Caldey Island, a tiny but much-loved perfumery off the coast of Pembrokeshire in Wales, produces the highly acclaimed Island Lavender Water, described by Luca Turin in his book Perfumes: The Guide as “the best lavender soliflore on Earth”. It is made by monks, who combine local herbs with an excellent lavender oil, resulting in something pure and exceptional.

The new wave of artisanal British scent-makers are experimenting with ingredients such as seaweed and thistle

Up at Castle Forbes in Scotland, meanwhile, Lady Forbes runs the smallest haute parfumerie in the world, and its scents, created together with Andrew French, are often inspired by Scottish pine and oakmoss, precious woods and green herbs.

British Master Perfumer Ruth Mastenbroek launched her first fragrance in 2010 but she has already established herself as one to watch. With her Oxford Eau de Parfum – based round basil, rosemary and vetivert – she has attempted to capture the essence of golden stone buildings, grassy quads and the excitement of undergraduates taking their first steps into adulthood. Her latest, Dagian (the Old English word for dawn) uses lime, lemon and mint to capture English exuberance but has a seductive heart of jasmine and sandalwood.

Down in Dorset, Julia and David Bridger have planted some 50 acres of land around the River Stour with more than a thousand different plants – lavender, bergamot, vetiver, mint, wild flowers, herbs and shrubs – all of which are used to create a small range of limited-edition fine and intense scents that make up what they call Parterre Fragrances. Jacques Chabert, the “nose” behind Guerlain’s Samsara and Chanel’s Cristalle, helped them create this exquisite little collection. Their first eau, Run of the River, was inspired by Keyneston Mill, which is on their estate, and is a sparkling citrus with fresh notes of bergamot mint, clary sage and lemon thyme – all home-grown. The idea is to show that British soil can provide essential oils and essences as fine as any from Grasse.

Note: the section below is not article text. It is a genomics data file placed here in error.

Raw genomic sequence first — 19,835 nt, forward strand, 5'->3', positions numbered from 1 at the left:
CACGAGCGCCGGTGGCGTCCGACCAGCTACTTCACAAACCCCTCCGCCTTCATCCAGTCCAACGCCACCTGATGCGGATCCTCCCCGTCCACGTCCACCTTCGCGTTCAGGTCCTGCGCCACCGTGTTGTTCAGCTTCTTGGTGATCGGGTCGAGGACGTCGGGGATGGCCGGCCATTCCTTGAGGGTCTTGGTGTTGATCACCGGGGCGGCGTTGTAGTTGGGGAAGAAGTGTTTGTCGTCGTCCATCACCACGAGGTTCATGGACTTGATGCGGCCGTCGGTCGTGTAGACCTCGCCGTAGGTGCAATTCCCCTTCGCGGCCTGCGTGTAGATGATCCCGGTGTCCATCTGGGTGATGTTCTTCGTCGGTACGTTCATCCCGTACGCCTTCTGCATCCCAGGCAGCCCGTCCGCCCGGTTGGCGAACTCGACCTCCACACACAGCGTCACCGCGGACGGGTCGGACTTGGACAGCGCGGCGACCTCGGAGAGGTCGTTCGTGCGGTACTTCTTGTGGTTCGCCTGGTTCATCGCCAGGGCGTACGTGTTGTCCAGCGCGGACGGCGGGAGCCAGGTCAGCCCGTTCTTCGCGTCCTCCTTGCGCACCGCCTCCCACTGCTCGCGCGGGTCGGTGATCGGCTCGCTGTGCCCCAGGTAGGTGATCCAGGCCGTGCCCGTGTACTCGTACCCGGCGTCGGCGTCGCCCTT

The idea is to show that British soil can provide essential oils as fine as any from Grasse

Meanwhile, at Mitchell and Peach in Kent, another Frenchtrained nose, Jeanne-Marie Faugier, has helped the Mitchells come up with a small range of clean and fresh English fragrances, making beautiful use of the special lavender grown on their farm (famous for its sweet, peachy scent – hence the “peach” in the name). English Leaf is probably its most soughtafter fragrance but it also produces a range of body and beauty products, one of which, Flora No 1 Fine Radiance Face Oil, uses home-grown Kent cobnuts to create this cult beauty oil.

Haeckels is another of the new breed of British companies inspired by the immediate world around it and a desire to somehow encapsulate something very British and very natural. Based in Margate, with the sea on its doorstep, and moved by a desire to create products that are pure and effective, it has gradually developed a range of skincare products along with some fine fragrances. The names alone – Botany Bay, Pegwell Bay, Dreamland, Blean Woods – speak of a certain sort of Englishness. Take Blean Woods – it’s inspired by an undisturbed ancient forest, the sound of a stream, ferns and purple orchids, silver birch, hornbeam and crab apple trees, as well as the smell of charred wood and ashes. Other fragrances feature local seaweed, which gives some idea of how deeply immersed in the world of the sea and forests around Margate

Haeckels is. It has a very special place in the world of fragrances. British perfumery, it seems, is gaining a newfound confidence and developing a path of its own – more locally focused, quirkier, more oriented towards the natural and the home-grown but every bit as fascinating as that of its peers across the Channel. It’s a story that still has a long way to go.

This article was taken from the Winter 2019/2020 edition of the Goodwood Magazine.